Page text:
Above picture:  White-chinned Petrel flyby: John Graham (centre) guides a pelagic birding excursion off South Africa’s Cape Peninsula in November 2021; photograph by Trevor Hardaker

John Graham, a South African Electrical Engineer based in Cape Town and a keen birder, has made a 25-ha sponsorship to the Mouse-Free Marion Project.  He writes movingly of what motivated him to make his generous donation.

“A fanatical birder from my school years, my love for tubenoses was borne during many freezing winter mornings spent hunched behind insubstantial shrubs in front of the Slangkop Lighthouse at Kommetjie on the Cape Peninsula, often alongside my good friend Peter Ryan, sheltering from the teeth of raging north-westerly gales while squinting through a ‘scope at teeming seabirds effortlessly gliding and soaring offshore, apparently impervious to the worst that nature could throw at them.  After a few local ‘pelagic’ trips out of Hout Bay to get to know these majestic birds a little better I was extraordinarily fortunate to be given the opportunity in 1989 to join John Cooper and a shipload of scientists on South Africa’s former polar research vessel, the S.A. Agulhas, for a six-week takeover cruise to the Prince Edward Island group.  And what an amazing experience it was!  Vast open ocean with hardly another ship to be seen, storms to make one feel tiny, insignificant and oh so fragile, and the ever-present accompaniment of tubenoses, from the tiniest storm petrel to the regal Wandering Albatross.  They were all riding the wind and skimming the storm surf with effortless ease, in fact flying with ever more accomplishment the wilder the conditions.  Absolute mastery of flight!  And then walking on Marion Island, standing quietly alongside a globally Vulnerable Wandering Albatross on its nest while helping conducting a monitoring survey with nothing more than a mild admonishment in the gaze from this gentle giant.  While watching Wanderer pairs and groups engaging in their gurgling, grunting, bill-chattering courtship, with wings spread wide, how could one not grow to love them, and how could one not be committed to contributing to such an important initiative to arrest the carnage that rodents such as House Mice are wreaking on these birds at their breeding islands?  Rodents have been introduced by us to the home of these tubenoses who knew no terrestrial predators and have no understanding of how to respond or adapt to the ravages being imposed upon them.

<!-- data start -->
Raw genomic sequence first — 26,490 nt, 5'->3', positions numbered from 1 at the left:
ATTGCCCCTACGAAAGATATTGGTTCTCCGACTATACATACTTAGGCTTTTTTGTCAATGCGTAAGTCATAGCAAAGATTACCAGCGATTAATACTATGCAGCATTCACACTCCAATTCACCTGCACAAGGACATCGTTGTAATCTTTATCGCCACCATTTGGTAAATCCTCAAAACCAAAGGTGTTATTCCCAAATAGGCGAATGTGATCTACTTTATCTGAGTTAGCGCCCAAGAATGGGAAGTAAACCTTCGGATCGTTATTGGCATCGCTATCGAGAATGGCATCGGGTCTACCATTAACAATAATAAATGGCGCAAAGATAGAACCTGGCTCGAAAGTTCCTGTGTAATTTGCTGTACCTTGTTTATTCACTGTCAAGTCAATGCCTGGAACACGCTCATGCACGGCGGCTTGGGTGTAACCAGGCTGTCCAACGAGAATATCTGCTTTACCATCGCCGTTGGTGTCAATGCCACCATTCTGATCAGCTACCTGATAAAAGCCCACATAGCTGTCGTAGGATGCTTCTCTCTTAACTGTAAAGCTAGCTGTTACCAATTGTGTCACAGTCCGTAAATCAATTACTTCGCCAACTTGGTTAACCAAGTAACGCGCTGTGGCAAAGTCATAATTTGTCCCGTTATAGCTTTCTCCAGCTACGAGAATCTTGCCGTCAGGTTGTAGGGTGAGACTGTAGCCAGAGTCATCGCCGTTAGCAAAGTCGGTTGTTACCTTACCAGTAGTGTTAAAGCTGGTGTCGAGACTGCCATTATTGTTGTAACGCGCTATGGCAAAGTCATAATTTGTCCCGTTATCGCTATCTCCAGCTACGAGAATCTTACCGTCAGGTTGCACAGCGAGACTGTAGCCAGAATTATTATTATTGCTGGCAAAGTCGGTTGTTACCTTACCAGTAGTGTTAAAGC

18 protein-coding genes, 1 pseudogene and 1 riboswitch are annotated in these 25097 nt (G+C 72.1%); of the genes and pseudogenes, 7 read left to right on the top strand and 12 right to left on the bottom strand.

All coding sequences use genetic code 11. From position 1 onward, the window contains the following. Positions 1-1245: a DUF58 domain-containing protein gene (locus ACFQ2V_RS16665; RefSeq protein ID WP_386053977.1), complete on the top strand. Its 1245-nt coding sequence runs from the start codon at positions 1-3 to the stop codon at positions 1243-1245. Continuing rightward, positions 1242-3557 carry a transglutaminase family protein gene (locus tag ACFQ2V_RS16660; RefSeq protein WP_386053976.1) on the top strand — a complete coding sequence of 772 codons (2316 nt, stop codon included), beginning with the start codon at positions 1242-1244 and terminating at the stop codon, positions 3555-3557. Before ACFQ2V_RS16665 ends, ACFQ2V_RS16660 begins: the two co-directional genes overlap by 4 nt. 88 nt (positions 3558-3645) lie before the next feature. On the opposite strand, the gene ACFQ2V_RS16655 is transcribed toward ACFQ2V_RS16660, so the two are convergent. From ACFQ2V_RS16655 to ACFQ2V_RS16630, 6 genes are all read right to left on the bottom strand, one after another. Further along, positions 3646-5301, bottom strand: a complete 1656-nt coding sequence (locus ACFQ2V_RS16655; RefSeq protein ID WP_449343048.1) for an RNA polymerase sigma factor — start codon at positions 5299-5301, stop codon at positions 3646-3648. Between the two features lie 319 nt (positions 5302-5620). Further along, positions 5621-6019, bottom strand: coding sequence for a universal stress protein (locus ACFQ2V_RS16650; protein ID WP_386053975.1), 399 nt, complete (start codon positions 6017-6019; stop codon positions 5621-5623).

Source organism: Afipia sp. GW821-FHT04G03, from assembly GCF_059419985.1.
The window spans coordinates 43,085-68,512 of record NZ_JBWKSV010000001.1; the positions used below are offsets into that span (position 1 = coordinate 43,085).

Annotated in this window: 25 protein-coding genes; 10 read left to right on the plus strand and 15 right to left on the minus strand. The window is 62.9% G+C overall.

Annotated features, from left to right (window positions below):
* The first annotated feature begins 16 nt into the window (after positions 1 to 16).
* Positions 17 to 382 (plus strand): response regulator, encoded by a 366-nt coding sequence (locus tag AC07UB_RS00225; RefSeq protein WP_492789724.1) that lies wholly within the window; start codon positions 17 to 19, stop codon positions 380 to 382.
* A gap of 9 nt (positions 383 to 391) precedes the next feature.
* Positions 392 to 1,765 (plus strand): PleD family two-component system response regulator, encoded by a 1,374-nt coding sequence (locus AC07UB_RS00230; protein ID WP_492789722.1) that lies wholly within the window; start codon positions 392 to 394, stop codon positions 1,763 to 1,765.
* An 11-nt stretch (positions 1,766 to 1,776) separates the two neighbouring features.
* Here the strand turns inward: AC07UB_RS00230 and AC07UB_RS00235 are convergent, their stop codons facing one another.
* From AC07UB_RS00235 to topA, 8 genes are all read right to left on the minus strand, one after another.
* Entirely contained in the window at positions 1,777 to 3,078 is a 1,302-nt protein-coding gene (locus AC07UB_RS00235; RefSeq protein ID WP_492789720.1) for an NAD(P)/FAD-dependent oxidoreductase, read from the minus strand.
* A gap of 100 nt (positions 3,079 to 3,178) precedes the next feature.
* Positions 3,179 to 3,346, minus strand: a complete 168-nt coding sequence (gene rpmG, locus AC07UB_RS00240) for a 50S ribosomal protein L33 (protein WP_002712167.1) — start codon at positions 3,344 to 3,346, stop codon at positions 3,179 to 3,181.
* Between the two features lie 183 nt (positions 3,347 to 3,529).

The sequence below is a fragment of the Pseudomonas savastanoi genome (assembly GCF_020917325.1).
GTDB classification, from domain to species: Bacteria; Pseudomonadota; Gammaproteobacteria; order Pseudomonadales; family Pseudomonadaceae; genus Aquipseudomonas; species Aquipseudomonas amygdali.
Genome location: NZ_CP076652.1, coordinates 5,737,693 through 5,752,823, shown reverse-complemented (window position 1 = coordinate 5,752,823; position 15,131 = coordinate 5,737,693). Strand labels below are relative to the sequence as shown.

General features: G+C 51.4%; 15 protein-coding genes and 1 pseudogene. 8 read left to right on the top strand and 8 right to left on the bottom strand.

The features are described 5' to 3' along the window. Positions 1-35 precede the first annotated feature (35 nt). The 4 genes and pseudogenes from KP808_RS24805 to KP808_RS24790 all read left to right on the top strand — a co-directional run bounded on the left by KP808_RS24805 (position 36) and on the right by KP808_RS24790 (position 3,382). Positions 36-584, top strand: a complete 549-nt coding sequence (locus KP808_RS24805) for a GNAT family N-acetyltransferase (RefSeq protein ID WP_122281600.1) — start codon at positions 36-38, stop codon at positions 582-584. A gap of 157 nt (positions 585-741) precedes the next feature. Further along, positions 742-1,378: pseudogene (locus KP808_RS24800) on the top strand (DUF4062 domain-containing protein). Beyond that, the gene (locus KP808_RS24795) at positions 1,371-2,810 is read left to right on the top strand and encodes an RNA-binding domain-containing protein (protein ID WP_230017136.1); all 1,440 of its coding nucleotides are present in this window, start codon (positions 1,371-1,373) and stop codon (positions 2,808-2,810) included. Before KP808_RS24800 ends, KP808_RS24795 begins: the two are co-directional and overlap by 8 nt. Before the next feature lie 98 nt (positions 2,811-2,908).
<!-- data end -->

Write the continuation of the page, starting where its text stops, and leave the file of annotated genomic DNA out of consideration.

“I’ve guided some 300 or so pelagic trips out of Simon’s Town on the Cape Peninsula over a period more than two decades after that Marion Island trip and have had the opportunity to share seabirds with birders from around the world, many of whom had never before seen an albatross.  During that time I have also seen the inexorable but marked decline in tubenose, and particularly albatross, numbers.  Again, how could I not contribute to an initiative such as the Mouse-Free Marion Project to at least make the island homes of these birds a haven for them once more?

“We all have the opportunity to contribute to making the Marion mouse eradication initiative a success so that the project is not constrained by issues relating to its financing.  This is probably the only time in our lifetimes that such an endeavour will be undertaken at the Prince Edward Island group, and if it isn’t 100% successful any subsequent attempt may simply be too late for many of the birds we love.  So, contributing to the project’s costs is a small and appropriate way of saying thank you for the years of marvelling at the beauty of flight as expressed by these ultimate masters of the air.  And at the same time helping to ensure that future generations might be able to have the same memorable experiences that I have had.”

John Cooper, News Correspondent and Member, Scientific & Technical Advisory Group, Mouse-Free Marion Project, 18 November 2021